"You need a song to bring you through": the use of religious songs to manage stressful life events.

Published

Journal Article

PURPOSE: To explore in a sample of older African Americans how religious songs were used to cope with stressful life events and to explore the religious beliefs associated with these songs. DESIGN AND METHODS: Sixty-five African American older adults residing in the Southeastern US participated in a qualitative descriptive study involving criterion sampling, open-ended semi-structured interviews, qualitative content analysis, and descriptive statistics. RESULTS: Religion expressed through song was a coping strategy for participants experiencing stressful life events who described feelings of being comforted, strengthened, able to endure, uplifted, and able to find peace by turning to the types of religious songs described here. Five types of songs were used including those evoking Thanksgiving and Praise, Instructive, Memory of Forefathers, Communication with God, and Life after Death. IMPLICATIONS: Religious songs are an important form of religious expression important to the mental health of older African Americans. The incorporation of religious songs into spiritual care interventions might enhance the cultural relevance of mental health interventions in this population.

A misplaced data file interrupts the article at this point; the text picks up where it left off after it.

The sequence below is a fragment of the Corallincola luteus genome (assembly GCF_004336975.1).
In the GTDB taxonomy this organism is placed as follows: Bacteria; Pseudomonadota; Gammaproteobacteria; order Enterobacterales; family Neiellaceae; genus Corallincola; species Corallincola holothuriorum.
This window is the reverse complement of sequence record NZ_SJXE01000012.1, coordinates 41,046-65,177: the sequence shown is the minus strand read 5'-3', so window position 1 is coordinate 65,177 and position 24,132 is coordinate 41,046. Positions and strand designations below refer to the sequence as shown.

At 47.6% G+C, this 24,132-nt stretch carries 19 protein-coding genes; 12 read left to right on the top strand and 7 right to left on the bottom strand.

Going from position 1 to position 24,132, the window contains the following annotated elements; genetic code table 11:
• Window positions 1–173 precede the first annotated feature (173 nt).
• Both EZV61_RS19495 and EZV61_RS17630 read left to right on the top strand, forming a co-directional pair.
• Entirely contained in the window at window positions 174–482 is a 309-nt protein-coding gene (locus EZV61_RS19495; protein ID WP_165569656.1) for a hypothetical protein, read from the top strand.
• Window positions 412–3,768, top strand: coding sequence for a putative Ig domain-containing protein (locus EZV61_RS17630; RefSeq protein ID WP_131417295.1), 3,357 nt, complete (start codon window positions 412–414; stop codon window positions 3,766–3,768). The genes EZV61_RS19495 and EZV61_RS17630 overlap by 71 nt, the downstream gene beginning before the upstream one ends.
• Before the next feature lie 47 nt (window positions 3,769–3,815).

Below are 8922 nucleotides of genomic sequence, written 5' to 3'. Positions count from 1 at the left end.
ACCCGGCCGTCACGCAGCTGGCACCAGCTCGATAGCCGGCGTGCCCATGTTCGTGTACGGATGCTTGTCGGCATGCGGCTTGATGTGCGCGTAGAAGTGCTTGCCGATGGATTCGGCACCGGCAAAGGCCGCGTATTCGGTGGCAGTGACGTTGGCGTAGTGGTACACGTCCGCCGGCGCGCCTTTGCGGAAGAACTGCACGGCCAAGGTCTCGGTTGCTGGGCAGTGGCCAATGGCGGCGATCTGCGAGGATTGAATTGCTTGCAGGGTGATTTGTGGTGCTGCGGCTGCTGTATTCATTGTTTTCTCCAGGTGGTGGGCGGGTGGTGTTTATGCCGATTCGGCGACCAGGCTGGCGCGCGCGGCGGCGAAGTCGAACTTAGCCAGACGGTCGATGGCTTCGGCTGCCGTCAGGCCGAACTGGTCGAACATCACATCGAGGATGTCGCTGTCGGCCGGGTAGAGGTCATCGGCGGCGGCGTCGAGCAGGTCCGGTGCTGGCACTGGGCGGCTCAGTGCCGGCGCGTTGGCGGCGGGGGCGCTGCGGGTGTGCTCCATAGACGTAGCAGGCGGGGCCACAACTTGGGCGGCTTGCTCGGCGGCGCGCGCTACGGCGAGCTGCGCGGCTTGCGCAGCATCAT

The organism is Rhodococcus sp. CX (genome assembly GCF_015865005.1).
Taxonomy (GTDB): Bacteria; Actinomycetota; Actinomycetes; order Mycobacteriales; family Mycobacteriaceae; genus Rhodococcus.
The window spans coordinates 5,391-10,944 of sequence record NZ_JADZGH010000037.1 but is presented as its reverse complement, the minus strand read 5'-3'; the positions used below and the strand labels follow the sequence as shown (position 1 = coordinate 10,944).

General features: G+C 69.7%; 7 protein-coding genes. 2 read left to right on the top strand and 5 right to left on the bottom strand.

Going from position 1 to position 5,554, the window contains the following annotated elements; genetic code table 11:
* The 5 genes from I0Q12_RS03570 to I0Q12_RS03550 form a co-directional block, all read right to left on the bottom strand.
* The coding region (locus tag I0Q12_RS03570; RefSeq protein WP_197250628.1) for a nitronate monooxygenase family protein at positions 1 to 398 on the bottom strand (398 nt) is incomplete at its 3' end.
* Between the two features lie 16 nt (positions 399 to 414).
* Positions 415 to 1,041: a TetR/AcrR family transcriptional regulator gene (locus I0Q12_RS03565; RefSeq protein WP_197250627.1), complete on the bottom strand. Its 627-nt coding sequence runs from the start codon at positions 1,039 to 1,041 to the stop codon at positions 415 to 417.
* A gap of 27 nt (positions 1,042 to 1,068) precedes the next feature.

Full Text

Duke Authors

Cited Authors

  • Hamilton, JB; Sandelowski, M; Moore, AD; Agarwal, M; Koenig, HG

Published Date

  • February 2013

Published In

Volume / Issue

  • 53 / 1

Start / End Page

  • 26 - 38

PubMed ID

  • 22589023

Pubmed Central ID

  • 22589023

Electronic International Standard Serial Number (EISSN)

  • 1758-5341

Digital Object Identifier (DOI)

  • 10.1093/geront/gns064

Language

  • eng

Conference Location

  • United States